The National Post reports on a carpenter named Daniel Alagalak who spends Hallowe’en cruising around with a shotgun, not to scare people or because he’s one of those maniacs popular in urban legend. Rather, he’s keeping polar bears from eating the kids in his community of Arviat, Nunavut where, the Post reports without criticism, comment or substantiation, “climate change has led to a steady increase in polar bears migrating through town”. What? You mean the same climate change that up until 5 minutes ago was supposedly driving them to extinction?
It was just last week that we learned about University of Victoria polar bear expert Susan Crockford losing her position for pointing out that polar bear numbers are rising and they show no vulnerability to climate change, despite years of activist claims otherwise. Suddenly climate change is no longer to blame for them disappearing, instead they’re becoming so numerous they’re a menace to the locals, and that’s climate change too.
You can blame anything on climate change and not get challenged. If there really were razor blades in Hallowe’en apples you could blame it. By the same token you can’t attribute anything good to climate change (like, say, more abundant harvests) and escape contumely. But what does this statement about polar bears even mean? The story makes no effort to explain.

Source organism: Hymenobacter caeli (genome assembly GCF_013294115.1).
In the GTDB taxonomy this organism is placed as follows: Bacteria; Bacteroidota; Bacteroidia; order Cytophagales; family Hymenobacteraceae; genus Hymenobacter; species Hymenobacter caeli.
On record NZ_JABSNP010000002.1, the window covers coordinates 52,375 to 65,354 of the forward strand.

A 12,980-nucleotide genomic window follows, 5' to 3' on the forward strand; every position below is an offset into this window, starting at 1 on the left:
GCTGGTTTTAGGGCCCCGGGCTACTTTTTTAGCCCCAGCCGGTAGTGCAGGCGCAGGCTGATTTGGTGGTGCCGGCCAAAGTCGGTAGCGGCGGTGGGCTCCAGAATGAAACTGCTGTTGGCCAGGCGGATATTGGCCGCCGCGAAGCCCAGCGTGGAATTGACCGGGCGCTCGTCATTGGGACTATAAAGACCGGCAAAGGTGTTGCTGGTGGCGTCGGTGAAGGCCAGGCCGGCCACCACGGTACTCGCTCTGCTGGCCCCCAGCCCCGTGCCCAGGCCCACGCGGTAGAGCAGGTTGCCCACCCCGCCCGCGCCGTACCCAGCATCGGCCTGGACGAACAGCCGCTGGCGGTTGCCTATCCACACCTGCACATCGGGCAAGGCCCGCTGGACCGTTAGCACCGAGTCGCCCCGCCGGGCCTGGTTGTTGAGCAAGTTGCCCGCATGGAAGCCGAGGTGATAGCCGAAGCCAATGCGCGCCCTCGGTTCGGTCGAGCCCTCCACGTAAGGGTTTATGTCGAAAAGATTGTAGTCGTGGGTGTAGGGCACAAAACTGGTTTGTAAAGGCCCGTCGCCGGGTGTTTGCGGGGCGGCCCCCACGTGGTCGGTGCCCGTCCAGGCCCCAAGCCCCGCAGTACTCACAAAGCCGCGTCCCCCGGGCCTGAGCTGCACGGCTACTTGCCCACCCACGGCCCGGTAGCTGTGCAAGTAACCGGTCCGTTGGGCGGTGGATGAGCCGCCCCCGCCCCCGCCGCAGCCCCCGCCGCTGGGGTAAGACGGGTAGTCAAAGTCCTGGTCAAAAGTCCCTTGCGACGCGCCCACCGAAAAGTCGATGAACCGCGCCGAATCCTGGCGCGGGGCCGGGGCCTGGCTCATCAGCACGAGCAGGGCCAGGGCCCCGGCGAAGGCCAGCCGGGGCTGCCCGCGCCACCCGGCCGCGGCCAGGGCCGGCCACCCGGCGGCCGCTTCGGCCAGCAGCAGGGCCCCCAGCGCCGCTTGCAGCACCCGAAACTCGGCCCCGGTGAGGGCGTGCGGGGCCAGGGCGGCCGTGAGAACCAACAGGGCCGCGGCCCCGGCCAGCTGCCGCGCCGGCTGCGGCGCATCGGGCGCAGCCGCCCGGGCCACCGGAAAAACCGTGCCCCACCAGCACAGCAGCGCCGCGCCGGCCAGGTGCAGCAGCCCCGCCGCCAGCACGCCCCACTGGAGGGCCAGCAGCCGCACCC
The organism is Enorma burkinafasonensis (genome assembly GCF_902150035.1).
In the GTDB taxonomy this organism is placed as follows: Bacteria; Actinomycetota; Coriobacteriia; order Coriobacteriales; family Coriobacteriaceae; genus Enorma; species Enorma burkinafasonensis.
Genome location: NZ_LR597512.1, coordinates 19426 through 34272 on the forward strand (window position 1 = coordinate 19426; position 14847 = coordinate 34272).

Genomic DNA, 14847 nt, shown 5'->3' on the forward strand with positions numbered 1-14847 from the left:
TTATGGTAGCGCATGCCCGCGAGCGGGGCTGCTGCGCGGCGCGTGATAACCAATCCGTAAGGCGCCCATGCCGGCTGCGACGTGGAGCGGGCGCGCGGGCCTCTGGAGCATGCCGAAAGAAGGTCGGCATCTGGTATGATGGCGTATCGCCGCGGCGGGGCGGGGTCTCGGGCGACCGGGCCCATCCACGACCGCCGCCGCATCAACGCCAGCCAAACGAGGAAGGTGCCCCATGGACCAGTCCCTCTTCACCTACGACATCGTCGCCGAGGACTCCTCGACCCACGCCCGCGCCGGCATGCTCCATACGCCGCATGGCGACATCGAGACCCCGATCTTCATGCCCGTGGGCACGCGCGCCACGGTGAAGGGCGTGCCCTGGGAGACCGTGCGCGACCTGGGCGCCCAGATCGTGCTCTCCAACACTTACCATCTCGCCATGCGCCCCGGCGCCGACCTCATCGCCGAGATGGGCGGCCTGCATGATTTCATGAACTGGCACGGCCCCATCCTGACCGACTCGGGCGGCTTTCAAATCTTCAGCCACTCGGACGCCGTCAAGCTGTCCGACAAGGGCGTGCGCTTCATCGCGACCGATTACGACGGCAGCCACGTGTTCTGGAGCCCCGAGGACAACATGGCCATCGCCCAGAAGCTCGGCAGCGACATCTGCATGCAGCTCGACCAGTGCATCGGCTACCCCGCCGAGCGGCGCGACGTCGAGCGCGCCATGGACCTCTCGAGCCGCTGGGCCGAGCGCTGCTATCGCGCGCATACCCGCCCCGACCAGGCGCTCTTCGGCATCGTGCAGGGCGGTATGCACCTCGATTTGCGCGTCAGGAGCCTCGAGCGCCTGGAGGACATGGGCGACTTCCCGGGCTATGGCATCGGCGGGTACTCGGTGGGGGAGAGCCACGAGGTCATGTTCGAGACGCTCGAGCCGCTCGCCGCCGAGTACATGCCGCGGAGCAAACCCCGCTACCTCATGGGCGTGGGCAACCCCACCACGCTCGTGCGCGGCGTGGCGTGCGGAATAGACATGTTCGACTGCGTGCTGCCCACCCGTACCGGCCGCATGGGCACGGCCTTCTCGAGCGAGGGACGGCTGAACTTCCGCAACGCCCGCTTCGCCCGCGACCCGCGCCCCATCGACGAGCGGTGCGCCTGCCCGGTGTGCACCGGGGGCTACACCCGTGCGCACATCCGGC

Polar bears are good in environmental propaganda and through the very thick window of a protected tour vehicle. Otherwise they’re a bit grim, making grizzlies look like housecats. But is warming causing there to be more of them? Is it making them hungry so they’re raiding the garbage dump? Is it driving them south, or north, or west by northwest?
Until recently it was meant to be driving them extinct. Which according to our dictionary means there’d be fewer. Later it was… well… what? The story says the bears are “a big issue in Arviat this time of year, Halloween or not…. They’re waiting for the sea ice to form on the bay so they can migrate out for the winter.” But what has the straggling remnant tens of thousands of surviving polar bears waiting for ice to form in autumn as it always does got to do with warming? Is the ice forming later?
Apparently not. Arviat turns out to be on the west coast of Hudson Bay, quite near… nothing whatsoever. Well, Egg Island is perhaps 125 km away but it has no people in it, which gives you some idea. But the nearest community featured to this point in our Climate Emergency Tour series is Churchill, MB, roughly 250 km due south. (If you ask Google Maps it says you can’t get there from here.) And in Churchill the impact of the climate crisis on average temperature and days below zero has been zero. Mind you in Cambridge Bay, also in Nunavut though so much further north that it makes Arviat look like Scarborough, the change since 1930 has been… uh… none at all either. And it turns out that weatherstats.ca has data from Arviat going back to 1974, with a gap from 1976 to 1983 (just click on the “10x – Most” button), and it shows that average maximum, mean and minimum temperature haven’t budged. Twenty years ago the high was 29 and the low -40, and this year were 28.2 and -43.5. And this attracts bears how?
Since the story offered no explanation of the link between climate change and polar bears thriving in the Arctic it can’t exactly be said to be wrong. But it didn’t get anything right either, except the quick genuflexion at the altar of warming. You can’t go wrong with one of those.